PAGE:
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OpEdNews Op Eds    H2'ed 3/22/19

US-Germany Rift Set To Blow

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German Chancellor Angela Merkel has urged the United States to provide an explanation about its massive spying activities targeting her country.
German Chancellor Angela Merkel has urged the United States to provide an explanation about its massive spying activities targeting her country.
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This is going to get very ugly. Germany is openly defying US President Trump's demands to spend more on its NATO budget. Already the American ambassador to the country is crying foul, prompting German calls for his expulsion.

Of all the countries in the European Union, it is Germany that's been mostly on the receiving end of Trump's wrath since he entered the White House. In two years, the bilateral relation between Washington and Berlin has plummeted under the weight of Trump's withering verbal attacks.

The American president has assailed Germany for unfair trading practices over its lucrative auto exports; and he has virtually accused Berlin of treason in its dealings with Russia for natural gas supply, threatening to slap economic sanctions on German firms over the Nord Stream 2 pipeline project under the Baltic Sea.

Germany has vehemently rejected Trump's accusations, saying its auto industry is a big investor in creating American jobs, and that its energy policies are a sovereign matter based on objective market principles.

But above all his complaints, Trump has continually rebuked Germany for not spending enough on NATO commitments, sniping that the country is freeloading on American military protection. At a NATO summit last year, Trump hectored German Chancellor Angela Merkel to raise her country's annual military budget to the designated NATO target of 2 percent of Gross Domestic Product (GDP).

For many years, especially after the end of the Cold War, German military spending has lagged at around 1 percent of GDP. Trump contends that, as Europe's largest national economy, Berlin should at least double its defense budget.

Latest figures, however, show that German military spending is nowhere near reaching the 2 percent target that Trump has been fulminating about. Indeed, the trend appears to be one of declining expenditure by Berlin on military, not increasing.

That caused earlier this week US ambassador Richard Grenell to decry Germany's "failure" to live up to its NATO commitments.

Grenell is something of a Trump cypher. It is not the first time the envoy has harangued Germany in terms that his boss in the White House could have almost written for him. Grenell has been slamming Berlin over the Nord Stream 2 gas project with Russia and in its dealings with Chinese telecoms giant Huawei.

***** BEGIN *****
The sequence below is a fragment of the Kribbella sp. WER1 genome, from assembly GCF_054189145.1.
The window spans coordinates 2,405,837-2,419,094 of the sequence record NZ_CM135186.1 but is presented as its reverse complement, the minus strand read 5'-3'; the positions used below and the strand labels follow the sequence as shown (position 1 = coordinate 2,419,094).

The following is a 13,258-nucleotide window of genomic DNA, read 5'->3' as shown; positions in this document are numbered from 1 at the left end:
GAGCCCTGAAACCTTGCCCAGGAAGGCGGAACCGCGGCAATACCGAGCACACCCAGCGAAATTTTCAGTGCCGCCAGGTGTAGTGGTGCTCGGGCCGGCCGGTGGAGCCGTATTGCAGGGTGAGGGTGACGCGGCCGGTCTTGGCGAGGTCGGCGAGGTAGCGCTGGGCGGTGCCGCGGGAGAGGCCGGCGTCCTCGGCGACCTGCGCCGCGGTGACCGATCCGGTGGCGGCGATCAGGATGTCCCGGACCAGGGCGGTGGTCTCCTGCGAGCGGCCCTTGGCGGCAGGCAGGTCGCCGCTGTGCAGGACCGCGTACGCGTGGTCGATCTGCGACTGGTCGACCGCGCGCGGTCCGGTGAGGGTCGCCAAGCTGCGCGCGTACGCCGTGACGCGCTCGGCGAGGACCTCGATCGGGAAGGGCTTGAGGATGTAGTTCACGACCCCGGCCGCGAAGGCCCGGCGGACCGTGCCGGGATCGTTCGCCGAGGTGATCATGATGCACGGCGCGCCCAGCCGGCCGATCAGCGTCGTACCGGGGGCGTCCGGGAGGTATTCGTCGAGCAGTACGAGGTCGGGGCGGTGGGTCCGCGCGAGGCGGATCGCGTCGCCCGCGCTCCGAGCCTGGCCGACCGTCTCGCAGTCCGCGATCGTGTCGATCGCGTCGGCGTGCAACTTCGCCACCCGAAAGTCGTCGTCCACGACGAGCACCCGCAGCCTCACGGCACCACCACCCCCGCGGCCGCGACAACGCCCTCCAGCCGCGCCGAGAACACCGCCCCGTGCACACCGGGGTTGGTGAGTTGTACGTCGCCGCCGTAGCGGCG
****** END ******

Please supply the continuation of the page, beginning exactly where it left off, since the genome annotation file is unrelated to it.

His condemnations this week regarding Germany's military budget have again sparked furor among the country's politicians and media, eliciting further public calls for the envoy to be expelled owing to his alleged gross interference in Berlin's internal affairs. "An ambassador is not supposed to act like the spokesman of an occupying power," said Wolfgang Kubicki, the deputy leader of the Free Democrat Party.

The New York Times this week reported "the timing couldn't be worse" for US-German relations. Next month marks the 70th anniversary of the founding of the NATO alliance. A major celebration is due to take place in Washington DC for the occasion. The atmosphere will be severely chilled by Germany's truculent defiance of Trump to boost its commitment to NATO.

Out of some 30 members in the US-led NATO bloc, only seven countries have managed to raise their military budgets to the 2 percent of GDP target that Trump has clamored for. That target figure predates Trump's presidency. But since the end of the Cold War, many European members of NATO have reduced military spending. Trump has made it an obsessive issue and has even threatened to pull the US out of NATO if European members don't pull their financial weight.

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Author and journalist. Finian Cunningham has written extensively on international affairs, with articles published in several languages. He is a Master's graduate in Agricultural Chemistry and worked as a scientific editor for the Royal (more...)

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